Vehicles have tried to ignore me many times when I've used zebra crossings and I point to the white markings. Sometimes I get obscene gestures in return.
So as a pedestrian in Bangkok, be aware that it is a social thing. If you are walking you are nothing to a driver. Those pedestrians crossing with flags in a marked crosswalk made a fatal mistake - they thought they were safe.
TAT should warn visitors of the danger of Bangkok's roads
The tragic accident of a foreign couple hit by a vehicle while on a zebra crossing this week shows how irresponsible most motorists are on the road.
Despite being branded as people who are friendly and smiling, most Thais become totally different persons when they are driving. In most cases, when you signal a lane change, you are lucky if one out of 10 cars in your desired lane lets you in.
At a zebra crossing, Thais rarely get hurt because they never trust that the driver will stop in any case. But foreign visitors who use zebra crossings daily in their home countries may find out too late that the practice is not relied upon here.
The Tourism Authority of Thailand should give out a leaflet warning all foreigner visitors not to mistake zebra crossings as safe places to cross the road. It is also time for the governor of Bangkok to refurbish all zebra crossings with proper islands, and it is time for the police department to implement the traffic laws strictly, before someone else gets killed in another tragedy.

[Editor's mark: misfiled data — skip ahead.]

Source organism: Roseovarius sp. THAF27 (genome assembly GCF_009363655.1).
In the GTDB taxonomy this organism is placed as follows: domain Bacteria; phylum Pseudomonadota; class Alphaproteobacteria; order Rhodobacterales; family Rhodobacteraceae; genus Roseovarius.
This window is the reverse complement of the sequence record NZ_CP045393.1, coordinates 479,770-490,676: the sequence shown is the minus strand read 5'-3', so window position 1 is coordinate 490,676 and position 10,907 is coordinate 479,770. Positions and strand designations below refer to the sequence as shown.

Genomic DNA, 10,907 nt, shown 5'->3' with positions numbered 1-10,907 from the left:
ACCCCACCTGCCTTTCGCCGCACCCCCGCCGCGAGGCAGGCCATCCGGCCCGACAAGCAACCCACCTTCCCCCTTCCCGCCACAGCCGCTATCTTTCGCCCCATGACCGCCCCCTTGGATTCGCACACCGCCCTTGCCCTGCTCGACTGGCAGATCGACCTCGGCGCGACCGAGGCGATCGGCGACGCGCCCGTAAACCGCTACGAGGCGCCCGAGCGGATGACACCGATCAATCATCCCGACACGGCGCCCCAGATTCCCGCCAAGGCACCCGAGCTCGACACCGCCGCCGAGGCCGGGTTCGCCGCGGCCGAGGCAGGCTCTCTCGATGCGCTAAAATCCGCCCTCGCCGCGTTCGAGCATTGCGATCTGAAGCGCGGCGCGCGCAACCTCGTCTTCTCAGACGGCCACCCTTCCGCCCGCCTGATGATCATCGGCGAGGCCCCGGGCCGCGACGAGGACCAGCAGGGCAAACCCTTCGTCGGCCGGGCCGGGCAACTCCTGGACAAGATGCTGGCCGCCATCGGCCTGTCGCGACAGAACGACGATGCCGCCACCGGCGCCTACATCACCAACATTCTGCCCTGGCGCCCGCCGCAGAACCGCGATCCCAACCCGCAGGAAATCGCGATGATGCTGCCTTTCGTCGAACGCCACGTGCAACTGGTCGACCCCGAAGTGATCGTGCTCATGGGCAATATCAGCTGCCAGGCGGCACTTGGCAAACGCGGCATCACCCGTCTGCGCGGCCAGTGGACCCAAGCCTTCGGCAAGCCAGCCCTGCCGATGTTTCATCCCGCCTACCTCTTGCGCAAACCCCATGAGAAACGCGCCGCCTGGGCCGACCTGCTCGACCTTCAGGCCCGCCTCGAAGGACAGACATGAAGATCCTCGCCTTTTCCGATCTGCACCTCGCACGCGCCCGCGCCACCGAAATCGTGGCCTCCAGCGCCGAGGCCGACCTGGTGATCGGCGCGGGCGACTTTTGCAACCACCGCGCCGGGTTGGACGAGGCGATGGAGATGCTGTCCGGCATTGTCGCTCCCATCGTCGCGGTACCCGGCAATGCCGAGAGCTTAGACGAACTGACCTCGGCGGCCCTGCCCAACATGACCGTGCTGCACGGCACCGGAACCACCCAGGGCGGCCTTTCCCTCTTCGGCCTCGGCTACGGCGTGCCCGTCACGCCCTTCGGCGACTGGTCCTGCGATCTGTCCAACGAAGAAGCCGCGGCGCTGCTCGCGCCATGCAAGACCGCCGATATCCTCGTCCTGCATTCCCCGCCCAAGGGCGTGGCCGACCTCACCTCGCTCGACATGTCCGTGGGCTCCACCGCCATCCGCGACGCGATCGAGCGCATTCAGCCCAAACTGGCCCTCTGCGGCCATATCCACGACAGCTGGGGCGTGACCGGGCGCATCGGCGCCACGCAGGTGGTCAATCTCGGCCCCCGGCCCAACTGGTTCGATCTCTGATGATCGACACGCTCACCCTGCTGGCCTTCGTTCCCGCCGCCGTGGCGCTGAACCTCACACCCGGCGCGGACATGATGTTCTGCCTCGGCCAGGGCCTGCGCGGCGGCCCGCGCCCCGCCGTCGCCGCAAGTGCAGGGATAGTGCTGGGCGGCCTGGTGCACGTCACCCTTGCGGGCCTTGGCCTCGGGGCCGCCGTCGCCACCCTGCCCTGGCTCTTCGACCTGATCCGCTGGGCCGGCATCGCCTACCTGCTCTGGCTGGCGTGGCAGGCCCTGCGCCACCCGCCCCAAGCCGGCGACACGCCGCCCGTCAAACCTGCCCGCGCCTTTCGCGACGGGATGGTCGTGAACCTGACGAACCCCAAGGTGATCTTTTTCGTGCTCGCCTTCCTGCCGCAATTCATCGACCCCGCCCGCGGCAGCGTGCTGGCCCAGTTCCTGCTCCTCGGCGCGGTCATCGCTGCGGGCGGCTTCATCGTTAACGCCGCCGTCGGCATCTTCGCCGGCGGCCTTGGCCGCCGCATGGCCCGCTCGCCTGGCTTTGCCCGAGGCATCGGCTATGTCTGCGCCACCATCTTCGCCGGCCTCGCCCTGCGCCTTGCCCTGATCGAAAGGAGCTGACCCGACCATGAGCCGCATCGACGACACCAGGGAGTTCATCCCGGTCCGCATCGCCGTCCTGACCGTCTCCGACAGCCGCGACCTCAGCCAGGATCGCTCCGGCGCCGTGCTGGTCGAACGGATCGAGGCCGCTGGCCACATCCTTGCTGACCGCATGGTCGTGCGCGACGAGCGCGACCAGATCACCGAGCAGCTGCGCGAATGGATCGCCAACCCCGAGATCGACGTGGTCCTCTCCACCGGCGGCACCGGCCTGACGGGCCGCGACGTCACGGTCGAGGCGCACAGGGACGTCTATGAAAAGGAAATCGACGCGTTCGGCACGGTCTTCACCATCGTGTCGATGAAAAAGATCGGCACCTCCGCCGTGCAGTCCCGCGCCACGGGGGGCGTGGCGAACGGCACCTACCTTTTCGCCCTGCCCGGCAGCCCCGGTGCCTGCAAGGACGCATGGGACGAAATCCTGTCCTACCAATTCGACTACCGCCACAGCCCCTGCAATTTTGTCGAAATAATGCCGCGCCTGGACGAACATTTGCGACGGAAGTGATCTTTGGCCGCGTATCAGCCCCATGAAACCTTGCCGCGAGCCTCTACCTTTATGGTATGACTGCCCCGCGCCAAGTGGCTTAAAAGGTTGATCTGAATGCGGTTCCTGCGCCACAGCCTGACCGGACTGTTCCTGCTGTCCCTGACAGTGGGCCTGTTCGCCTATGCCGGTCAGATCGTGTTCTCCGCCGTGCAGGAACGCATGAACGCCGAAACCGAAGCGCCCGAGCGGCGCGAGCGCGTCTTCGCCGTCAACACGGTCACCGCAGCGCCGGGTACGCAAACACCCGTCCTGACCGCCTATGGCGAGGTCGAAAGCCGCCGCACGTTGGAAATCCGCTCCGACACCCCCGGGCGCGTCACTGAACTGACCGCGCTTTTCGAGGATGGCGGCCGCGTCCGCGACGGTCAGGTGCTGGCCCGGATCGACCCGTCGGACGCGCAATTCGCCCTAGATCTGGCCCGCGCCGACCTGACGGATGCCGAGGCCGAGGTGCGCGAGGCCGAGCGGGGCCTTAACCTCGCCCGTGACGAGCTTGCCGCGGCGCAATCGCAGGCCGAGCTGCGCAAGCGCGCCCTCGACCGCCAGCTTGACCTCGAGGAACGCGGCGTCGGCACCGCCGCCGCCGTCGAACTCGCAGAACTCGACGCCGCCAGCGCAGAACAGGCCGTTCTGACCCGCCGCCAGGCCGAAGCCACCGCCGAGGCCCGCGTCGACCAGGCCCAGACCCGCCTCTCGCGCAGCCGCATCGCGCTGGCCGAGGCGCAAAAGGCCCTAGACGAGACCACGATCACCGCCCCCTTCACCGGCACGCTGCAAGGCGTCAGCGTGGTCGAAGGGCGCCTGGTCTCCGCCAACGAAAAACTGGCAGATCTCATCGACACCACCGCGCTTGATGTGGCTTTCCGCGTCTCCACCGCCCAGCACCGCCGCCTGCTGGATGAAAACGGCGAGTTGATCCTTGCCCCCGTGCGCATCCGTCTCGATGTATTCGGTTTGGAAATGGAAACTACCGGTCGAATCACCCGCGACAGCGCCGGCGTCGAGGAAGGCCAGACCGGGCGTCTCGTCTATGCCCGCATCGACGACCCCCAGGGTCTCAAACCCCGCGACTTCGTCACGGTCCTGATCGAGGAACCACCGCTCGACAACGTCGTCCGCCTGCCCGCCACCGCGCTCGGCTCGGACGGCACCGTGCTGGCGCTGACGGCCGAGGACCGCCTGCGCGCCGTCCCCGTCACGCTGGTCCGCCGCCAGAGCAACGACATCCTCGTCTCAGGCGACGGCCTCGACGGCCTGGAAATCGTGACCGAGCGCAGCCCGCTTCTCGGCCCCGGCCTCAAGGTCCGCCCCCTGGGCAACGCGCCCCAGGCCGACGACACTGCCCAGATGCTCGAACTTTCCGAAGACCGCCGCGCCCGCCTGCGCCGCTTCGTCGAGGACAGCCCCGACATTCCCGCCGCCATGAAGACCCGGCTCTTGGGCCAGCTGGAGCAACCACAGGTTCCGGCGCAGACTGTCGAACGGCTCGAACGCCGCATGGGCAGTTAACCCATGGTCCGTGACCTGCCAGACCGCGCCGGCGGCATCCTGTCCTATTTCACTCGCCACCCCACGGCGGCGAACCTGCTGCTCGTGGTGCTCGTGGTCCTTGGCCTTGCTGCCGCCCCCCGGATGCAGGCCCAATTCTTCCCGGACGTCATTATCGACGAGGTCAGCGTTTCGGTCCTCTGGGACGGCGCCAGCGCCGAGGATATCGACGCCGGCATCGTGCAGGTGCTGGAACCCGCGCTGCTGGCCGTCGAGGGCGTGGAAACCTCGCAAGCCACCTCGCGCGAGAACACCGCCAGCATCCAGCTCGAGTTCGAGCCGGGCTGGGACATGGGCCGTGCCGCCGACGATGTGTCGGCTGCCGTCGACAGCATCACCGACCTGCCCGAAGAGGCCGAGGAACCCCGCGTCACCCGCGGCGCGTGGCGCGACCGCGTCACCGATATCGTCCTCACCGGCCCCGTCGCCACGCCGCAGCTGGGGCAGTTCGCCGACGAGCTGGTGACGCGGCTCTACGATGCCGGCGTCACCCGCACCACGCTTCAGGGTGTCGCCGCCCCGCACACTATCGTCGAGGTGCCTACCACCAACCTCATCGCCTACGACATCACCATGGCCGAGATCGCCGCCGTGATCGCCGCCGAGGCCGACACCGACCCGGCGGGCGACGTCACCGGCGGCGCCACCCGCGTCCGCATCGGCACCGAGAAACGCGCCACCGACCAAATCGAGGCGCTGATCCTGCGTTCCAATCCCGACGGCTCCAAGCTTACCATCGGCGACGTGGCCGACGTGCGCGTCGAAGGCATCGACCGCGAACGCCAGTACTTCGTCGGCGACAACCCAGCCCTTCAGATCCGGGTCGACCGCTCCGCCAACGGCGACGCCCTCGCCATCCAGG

Permanence is a relative concept in the civil service
One question has been bothering me for some time: does anyone in Thailand know what the word "permanent" means? In any dictionary I have seen, it means "without end" or "not replaceable".
Why, then, in Thailand can you have a "permanent secretary" who is removed, transferred or simply fired from a position? Doesn't sound very permanent to me.
Postal system may be slow, but it works despite challenges
Re: "Thai postal system generally fails to deliver the goods", Letters, July 22.
Ken Albertsen's blanket statements concerning the Royal Thai Postal system intrigue me. I am intrigued by his tale of his Thai lady friend who caught a postman stealing a package. How and where did it happen? Was he prising open her mailbox in the middle of the night - or even day - to steal her mail and packages? Maybe she was at the post office and caught thief tip-toeing off with her package. Or did she catch him red-handed furtively opening her package to see what goodies there were inside?
Apart from it being slow - five days for a letter to go anywhere within the Kingdom - I find the postal system surprisingly efficient, bearing in mind that nothing is ever 100 per cent without fault. You get your mail delivered - eventually - whether you live in the bustling city or in a remote village. Postmen use boats to deliver to those who live on canals, ride bicycles to get from village to village etc,.
I have received letters addressed to me from Europe with only the name of the street and no numbers. Postal workers then tried to match the name on the envelope with other mail that had the same name.